60-second Astro News: Solving Supernova Mysteries

Solving a 900-year-old Supernova Mystery

Parker's Star and supernova remnant
Infrared photographs from the Widefield Infrared Survey Explorer (WISE) present the supernova remnant. At left, blue-green represents emission at 11 microns and longer 22-micron wavelengths. At proper, green is 11 microns and red 22 microns, whereas yellow reveals ultraviolet emission recorded by the Galex space telescope, and contours present X-ray emission. The UV and X-rays come largely from the core of the nebula, the place Parker’s Star burns vivid and sizzling.
Andreas Ritter et al. / Astrophysical Journal Letters

Almost a millenium in the past, in 1181 AD, Chinese astronomers famous a “guest star” that appeared as vivid as Saturn of their skies. This visitor marked a supernova that step by step dimmed over the subsequent six months earlier than disappearing from naked-eye view. But regardless that they recorded an approximate location on the sky, no trendy astronomer has been capable of establish the supernova supply.

Now, Albert Zijlstra (University of Manchester, UK) and colleagues announce the detection of the gaseous remnants of a supernova, an enormous bubble increasing at about 1,100 km/s (2.5 million mph). Calculating based mostly on the present charge of growth, the staff estimates the gases originated in a supernova explosion some 1,000 years in the past, at some extent close to the recorded location of the traditional visitor star.

The supernova was doubtless the merger of two white dwarfs in a kind of explosion astronomers classify as Type Iax, a uncommon beast that makes up solely 10% of the supernova menagerie. The merger left behind an excessive stellar remnant that the researchers have dubbed “Parker’s Star.”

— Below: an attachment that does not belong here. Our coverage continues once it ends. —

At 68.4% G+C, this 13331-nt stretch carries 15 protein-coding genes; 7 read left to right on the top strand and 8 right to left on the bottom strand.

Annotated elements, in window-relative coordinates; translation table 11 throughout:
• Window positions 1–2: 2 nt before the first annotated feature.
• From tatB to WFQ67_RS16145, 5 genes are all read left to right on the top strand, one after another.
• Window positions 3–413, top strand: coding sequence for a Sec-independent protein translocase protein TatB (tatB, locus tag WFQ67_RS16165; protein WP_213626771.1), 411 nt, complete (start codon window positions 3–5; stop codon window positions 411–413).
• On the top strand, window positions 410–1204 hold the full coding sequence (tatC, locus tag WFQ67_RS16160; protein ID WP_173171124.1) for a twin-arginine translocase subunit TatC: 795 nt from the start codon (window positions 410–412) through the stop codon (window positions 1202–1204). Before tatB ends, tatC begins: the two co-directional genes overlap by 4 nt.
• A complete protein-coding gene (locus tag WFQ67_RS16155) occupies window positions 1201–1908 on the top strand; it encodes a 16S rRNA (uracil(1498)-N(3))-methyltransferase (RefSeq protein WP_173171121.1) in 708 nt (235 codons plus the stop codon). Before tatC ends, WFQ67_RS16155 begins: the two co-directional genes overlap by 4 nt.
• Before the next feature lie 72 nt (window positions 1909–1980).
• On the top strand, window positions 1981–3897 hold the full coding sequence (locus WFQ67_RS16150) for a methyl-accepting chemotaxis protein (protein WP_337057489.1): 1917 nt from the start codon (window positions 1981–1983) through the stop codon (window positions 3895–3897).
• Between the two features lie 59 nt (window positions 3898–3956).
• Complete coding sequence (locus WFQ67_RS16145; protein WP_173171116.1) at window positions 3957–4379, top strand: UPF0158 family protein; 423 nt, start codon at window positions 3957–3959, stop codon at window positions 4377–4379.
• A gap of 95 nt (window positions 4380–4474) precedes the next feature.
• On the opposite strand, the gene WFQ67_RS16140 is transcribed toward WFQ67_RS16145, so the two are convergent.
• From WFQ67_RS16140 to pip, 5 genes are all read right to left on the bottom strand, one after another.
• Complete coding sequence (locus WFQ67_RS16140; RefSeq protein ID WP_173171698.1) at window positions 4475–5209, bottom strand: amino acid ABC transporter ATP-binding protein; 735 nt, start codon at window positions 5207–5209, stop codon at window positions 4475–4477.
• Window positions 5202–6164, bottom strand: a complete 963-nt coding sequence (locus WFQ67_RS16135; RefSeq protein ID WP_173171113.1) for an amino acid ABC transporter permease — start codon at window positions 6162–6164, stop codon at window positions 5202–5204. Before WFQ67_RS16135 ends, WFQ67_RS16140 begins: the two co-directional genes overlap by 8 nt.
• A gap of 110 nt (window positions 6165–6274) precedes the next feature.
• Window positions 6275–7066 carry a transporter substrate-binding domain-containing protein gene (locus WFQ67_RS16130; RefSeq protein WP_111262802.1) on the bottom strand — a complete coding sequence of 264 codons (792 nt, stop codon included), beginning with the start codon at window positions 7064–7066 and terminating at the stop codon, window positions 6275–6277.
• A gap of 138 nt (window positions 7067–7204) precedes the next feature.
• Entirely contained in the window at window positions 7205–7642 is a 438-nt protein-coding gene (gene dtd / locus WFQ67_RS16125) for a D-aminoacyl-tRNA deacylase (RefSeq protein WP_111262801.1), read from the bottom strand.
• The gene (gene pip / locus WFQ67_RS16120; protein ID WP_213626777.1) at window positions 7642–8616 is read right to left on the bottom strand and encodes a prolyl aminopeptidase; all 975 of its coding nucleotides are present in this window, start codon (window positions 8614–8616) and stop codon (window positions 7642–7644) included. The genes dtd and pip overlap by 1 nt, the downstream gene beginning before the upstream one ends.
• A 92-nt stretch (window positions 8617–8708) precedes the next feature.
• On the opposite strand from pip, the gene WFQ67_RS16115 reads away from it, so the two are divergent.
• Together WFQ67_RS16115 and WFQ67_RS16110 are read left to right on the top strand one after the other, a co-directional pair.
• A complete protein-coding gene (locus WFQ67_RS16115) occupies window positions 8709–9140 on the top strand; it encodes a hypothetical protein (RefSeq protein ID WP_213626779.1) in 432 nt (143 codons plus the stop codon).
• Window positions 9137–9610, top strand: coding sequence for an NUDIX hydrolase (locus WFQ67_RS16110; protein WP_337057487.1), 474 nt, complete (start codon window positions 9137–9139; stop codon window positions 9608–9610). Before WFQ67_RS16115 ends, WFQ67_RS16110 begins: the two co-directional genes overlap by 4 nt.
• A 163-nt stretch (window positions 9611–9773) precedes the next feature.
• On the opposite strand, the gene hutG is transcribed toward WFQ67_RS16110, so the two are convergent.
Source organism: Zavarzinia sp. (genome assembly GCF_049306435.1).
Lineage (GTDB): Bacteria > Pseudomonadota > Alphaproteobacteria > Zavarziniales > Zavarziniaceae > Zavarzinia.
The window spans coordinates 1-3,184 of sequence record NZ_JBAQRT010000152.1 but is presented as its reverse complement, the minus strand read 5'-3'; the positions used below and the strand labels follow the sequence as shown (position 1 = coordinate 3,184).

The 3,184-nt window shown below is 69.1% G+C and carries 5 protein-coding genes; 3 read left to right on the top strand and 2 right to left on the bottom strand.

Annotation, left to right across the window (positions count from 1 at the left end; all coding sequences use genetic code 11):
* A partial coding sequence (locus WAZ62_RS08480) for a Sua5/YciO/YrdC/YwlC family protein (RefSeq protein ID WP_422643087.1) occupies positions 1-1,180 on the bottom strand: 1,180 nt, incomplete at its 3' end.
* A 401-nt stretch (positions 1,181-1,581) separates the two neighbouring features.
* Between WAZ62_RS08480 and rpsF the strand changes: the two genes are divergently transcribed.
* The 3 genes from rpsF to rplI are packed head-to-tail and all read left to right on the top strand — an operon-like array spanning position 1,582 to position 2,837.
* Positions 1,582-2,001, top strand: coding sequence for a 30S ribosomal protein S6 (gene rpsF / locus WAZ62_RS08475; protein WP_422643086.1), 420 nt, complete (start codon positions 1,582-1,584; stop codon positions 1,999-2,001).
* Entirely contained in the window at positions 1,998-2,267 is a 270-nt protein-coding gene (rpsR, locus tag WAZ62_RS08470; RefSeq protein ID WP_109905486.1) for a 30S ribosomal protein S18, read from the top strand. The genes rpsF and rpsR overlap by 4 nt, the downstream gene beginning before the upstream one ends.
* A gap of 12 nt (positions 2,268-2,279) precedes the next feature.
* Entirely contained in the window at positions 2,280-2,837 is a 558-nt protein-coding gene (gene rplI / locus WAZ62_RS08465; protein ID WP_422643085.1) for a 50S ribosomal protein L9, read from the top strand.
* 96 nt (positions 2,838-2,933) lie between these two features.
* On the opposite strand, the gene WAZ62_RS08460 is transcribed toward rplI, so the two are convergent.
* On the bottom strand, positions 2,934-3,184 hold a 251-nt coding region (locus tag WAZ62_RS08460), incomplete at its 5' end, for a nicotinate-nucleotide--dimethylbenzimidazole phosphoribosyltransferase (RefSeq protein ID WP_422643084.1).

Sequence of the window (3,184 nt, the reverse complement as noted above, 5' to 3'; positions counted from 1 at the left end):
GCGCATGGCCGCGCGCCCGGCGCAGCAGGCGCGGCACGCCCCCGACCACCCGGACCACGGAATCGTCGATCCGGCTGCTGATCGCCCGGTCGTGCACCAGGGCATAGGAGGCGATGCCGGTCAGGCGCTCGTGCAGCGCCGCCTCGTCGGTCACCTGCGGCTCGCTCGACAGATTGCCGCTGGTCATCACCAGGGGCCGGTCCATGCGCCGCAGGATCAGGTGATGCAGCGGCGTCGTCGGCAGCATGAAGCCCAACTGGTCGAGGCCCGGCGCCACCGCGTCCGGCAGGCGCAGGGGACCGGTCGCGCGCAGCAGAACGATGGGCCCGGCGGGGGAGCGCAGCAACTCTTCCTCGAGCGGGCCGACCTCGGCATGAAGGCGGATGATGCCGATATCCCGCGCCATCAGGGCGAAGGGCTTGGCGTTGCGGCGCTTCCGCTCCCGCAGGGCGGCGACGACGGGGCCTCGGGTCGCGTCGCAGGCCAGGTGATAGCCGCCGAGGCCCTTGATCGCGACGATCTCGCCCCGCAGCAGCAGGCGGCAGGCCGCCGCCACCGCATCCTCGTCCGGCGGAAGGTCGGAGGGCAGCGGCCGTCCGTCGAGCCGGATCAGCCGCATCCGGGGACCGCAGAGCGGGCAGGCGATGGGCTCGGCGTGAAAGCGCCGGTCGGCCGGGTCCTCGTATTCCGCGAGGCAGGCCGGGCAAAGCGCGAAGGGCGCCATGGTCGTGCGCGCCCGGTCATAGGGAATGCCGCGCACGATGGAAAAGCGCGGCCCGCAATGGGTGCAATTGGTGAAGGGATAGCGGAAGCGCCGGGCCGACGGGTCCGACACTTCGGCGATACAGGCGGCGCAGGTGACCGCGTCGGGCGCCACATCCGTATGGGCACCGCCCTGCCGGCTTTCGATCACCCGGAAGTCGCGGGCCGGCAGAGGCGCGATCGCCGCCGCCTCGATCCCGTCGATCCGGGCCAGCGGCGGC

Read extra concerning the Chinese visitor star of 1181 within the University of Manchester press release and the examine showing within the September tenth Astrophysical Journal Letters.

Supernova Reprise

Gravitationally lensed supernova, four ways
Now you see them, now you do not: The large galaxy cluster MACS J0138 bent and magnified the sunshine from a extra distant supernova, dubbed Requiem. Three views of that supernova seem within the 2016 picture on the left (white circles), taken by the Hubble Space Telescope. But these photographs have light away within the 2019 picture at proper. Researchers predict that mild from the identical supernova will seem once more in 2037 at a fourth location (yellow circle at prime left).
Steve A. Rodney (University of South Carolina), Gabriel Brammer (University of Copenhagen); Image processing: Joseph DePasquale (STScI)

Ten billion years in the past, a star exploded. Its photons journeyed by way of the universe, passing by way of an enormous galaxy cluster some 6 billion years later. The gravity of these galaxies and their attendant retinues of sizzling gas acted like a cosmic lens, bending and magnifying the supernova’s mild, distorting it till it turned a number of photographs.

Those photographs appeared in a Hubble Space Telescope photograph in 2016 earlier than fading away. By 2019, there was no seen remnant of the supernova, dubbed Requiem.

But we’ll see Requiem once more. By the way the cluster has bent the background mild, astronomers predict that some photons took a fourth, longer path, and so they’ll take one other 16 years to reach. In 2037, astronomers will see in the event that they’re proper.

Gravitationally lensed supernovae have been noticed earlier than (Supernova Refsdal and iPTF16geu are two notable examples), however the extra of them the higher. Because their mild takes a number of paths to Earth, they’re highly effective probes of cosmology, giving astronomers an impartial measure of the much-debated present growth charge of the universe.

Read extra about Supernova Requiem within the Hubble press release and on this week’s Nature Astronomy.


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